Pullbox Reviews: The Pale – A solid character-driven murder mystery…

As the Sheriff of Rocket Ridge, Terrence Logan has it pretty easy. Speeding tickets, civil disturbances, maybe some under-age drinking- there isn’t exactly a lot of variation in his day-to-day police work. That is until a strange encounter leads him to a grisly discovery in the desert wilderness- a mutilated corpse found with nothing besides a single white stone in its possession. Franklin Ink, a face-blind linguistics specialist with the FBI, might be the only person who knows the sinister truth behind the mysterious death.

I started reading through all five issues currently available, and came to a conclusion… Clan Fabares knows how to tell a story. From start to finish (so far), The Pale is an entertaining read that gives us some interesting people to follow around the desert town of Rocket Ridge, Arizona, with plenty of time to get to know them all- from surly Sheriff “I just turned 40 & don’t want a party” Logan, to Deputy Dawn “make a Mayberry joke & I’ll shoot you in the foot” Knotts, & of course FBI Agent Franklin “what’s wrong with bird watching anyway?” Ink. This title isn’t so much about the action as it is about the characters themselves.

Oh, and a murder. Or a string of murders.

Married couple and comicbook entrepreneurs Jay & Sanders Fabares (pronounced FAB-ray according to the About section of their website) have a lot to be proud of in this collaborative creation. The script work done by Sanders provides some great dialogue, giving the characters time to show their worth through what they do or say. While some, less patient readers might balk at the pace, the slower approach works well here. It gives us time to make up our own minds about who these people are through conversations, much like we do every day in real life. Personally, I’m not a huge fan of the “Meet Bob, father of two and an all-around great guy” narrative approach.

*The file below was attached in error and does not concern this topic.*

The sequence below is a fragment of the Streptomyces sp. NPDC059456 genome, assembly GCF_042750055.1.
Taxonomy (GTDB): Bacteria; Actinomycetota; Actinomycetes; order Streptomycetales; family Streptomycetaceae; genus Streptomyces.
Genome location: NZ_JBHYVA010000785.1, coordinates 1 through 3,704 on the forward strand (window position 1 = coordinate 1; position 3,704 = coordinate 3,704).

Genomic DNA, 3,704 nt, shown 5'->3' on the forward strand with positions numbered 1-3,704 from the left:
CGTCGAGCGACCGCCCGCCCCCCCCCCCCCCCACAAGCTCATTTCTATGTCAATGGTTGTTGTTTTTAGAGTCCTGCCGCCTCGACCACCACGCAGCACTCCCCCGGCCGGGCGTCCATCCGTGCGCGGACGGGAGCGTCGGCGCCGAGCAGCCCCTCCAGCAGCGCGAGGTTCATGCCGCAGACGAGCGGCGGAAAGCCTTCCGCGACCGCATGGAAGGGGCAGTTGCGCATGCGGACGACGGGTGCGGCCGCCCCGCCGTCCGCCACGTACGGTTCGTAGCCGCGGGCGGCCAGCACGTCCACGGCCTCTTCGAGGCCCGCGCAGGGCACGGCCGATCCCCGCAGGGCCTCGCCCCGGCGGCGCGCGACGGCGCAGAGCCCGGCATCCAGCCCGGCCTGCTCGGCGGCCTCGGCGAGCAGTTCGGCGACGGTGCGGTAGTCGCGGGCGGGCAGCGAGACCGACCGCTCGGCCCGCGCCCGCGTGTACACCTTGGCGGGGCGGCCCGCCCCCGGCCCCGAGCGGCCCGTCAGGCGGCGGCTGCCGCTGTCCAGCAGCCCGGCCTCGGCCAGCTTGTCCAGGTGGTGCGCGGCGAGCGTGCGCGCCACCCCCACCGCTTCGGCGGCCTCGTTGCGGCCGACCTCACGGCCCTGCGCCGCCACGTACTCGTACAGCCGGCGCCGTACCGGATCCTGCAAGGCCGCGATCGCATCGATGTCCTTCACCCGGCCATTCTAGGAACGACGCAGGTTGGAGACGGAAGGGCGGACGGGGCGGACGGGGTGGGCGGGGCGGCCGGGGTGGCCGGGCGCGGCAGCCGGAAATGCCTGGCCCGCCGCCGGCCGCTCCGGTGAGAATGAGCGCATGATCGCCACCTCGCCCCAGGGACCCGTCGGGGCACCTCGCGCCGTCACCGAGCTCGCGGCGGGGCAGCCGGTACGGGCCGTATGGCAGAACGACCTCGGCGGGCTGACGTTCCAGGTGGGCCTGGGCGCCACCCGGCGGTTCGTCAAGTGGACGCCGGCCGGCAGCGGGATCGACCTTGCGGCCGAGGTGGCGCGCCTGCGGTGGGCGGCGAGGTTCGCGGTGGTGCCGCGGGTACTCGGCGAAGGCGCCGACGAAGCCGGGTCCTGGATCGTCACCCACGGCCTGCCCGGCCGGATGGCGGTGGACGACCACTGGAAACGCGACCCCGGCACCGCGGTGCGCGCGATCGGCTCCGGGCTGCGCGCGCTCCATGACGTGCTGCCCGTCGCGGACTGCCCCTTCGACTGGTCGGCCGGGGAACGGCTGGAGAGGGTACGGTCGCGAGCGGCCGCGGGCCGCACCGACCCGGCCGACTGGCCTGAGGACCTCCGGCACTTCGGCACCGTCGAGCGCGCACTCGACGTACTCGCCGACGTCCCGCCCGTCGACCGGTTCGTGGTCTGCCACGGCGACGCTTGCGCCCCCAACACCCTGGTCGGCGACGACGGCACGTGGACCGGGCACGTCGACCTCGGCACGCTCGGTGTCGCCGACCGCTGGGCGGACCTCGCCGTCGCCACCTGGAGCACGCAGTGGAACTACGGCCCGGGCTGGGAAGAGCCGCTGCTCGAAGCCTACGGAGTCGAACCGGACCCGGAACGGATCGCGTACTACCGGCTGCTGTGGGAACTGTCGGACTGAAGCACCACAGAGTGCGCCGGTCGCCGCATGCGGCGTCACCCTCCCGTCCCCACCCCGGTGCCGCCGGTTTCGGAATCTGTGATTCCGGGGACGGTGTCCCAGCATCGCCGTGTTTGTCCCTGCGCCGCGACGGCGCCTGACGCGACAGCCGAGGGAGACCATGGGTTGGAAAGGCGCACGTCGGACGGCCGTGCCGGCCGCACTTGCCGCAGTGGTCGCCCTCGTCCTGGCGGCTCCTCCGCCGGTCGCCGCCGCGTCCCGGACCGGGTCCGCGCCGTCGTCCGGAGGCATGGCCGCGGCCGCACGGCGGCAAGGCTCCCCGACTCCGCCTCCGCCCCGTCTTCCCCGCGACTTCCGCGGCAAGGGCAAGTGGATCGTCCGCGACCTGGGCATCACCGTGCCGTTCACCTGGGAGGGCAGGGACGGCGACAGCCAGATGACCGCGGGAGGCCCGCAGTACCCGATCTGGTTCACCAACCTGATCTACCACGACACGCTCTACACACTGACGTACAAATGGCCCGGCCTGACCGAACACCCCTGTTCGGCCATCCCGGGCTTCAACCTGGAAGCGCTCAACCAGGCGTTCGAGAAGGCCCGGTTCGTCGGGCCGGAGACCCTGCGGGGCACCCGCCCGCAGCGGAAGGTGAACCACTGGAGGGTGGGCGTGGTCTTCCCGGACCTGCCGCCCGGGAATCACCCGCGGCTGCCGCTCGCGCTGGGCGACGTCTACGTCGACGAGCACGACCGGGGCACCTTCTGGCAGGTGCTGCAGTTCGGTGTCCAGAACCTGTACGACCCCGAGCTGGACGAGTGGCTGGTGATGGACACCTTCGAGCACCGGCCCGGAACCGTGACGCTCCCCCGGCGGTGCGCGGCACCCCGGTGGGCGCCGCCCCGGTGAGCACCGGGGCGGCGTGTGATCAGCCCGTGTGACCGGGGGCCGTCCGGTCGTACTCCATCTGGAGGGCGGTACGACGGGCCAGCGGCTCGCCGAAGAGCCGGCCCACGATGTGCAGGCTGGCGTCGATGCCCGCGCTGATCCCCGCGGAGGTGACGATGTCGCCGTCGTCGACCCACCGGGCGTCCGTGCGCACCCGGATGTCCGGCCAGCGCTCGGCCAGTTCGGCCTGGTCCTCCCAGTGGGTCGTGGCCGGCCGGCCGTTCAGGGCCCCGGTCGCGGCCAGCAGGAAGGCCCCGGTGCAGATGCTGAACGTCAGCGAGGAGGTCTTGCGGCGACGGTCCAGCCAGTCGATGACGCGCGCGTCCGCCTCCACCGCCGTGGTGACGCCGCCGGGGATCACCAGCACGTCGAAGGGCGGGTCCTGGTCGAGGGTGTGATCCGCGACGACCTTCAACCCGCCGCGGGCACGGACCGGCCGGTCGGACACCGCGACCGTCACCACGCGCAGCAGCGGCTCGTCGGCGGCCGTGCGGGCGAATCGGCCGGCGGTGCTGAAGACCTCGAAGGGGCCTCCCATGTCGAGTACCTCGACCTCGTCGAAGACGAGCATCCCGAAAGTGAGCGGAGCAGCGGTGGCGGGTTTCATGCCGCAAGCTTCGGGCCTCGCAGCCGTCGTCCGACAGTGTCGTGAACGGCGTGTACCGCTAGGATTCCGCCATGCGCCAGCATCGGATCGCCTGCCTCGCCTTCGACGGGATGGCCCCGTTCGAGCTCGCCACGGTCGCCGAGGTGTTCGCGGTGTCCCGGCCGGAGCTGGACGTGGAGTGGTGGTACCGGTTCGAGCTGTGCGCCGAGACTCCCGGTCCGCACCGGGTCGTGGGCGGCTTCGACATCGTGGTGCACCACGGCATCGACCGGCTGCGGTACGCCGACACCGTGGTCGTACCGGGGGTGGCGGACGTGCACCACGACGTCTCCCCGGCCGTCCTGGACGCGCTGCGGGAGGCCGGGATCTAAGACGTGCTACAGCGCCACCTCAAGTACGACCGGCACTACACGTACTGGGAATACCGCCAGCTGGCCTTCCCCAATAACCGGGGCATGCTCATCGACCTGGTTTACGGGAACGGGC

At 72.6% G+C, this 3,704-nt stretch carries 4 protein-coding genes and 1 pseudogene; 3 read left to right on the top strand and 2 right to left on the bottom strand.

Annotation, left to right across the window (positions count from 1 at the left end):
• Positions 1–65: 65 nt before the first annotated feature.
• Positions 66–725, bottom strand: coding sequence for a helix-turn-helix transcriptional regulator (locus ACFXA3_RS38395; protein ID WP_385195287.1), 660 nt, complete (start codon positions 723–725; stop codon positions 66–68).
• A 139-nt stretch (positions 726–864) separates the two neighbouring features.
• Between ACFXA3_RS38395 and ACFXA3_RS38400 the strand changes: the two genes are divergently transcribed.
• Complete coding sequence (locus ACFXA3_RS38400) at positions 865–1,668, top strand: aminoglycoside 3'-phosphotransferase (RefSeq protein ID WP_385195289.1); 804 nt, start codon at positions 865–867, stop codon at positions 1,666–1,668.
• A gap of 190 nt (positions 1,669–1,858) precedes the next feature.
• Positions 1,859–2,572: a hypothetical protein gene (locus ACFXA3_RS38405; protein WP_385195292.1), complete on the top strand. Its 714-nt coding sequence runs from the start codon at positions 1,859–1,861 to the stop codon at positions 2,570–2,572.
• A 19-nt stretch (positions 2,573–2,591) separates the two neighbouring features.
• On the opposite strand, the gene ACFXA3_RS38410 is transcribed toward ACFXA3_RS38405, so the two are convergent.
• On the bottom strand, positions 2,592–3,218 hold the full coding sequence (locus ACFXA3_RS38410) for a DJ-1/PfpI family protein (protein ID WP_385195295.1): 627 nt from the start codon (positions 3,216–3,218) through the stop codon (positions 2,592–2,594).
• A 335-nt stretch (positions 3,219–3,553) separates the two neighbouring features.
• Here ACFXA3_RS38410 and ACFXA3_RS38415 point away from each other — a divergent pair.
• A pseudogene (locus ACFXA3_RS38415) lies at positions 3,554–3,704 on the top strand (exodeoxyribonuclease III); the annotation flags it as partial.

With the artwork, Jay Fabares does a lot with relatively little, taking a shaded black and white approach to her work. What I like with her style is that she doesn’t clutter the page with too much detail… something that I’ve been noticing lately in some other black and white titles. When there isn’t any color to help differentiate detail & create depth on the page, too much can confuse the images and keep a reader from being able to settle in on what’s important. Jay’s work is clean and concise, her backgrounds left faded or hazy while the focus of the panels is sharp.

The other clever detail that Jay plays with is one that I didn’t appreciate at first… FBI Agent Ink has a neurological condition called prosopagnosia, which makes him unable to recognize details in the faces of the people around him. It’s mentioned early on, but was really driven home when we’re shown Ink’s perspective as he’s looking around a room. At first I thought it was sort of a nod to a manga style, but then I realized that we were being shown what Agent Ink actually sees. It’s a great touch that’s not over-used in the series… just enough to give us a little insight into one of the title’s main characters.

If I were looking for some kind of comparison to give for The Pale, I’d say that it’s a little bit X-Files, a little bit Twin Peaks, and a little bit Longmire. The first four issues and the first couple pages of the fifth are available to read online at thepalecomic.com. You can also find the first three issues at ComiXology, and all five at ComiXcentral. It’s a great example of character driven storytelling that does really well when read straight through.

Settle in and enjoy…

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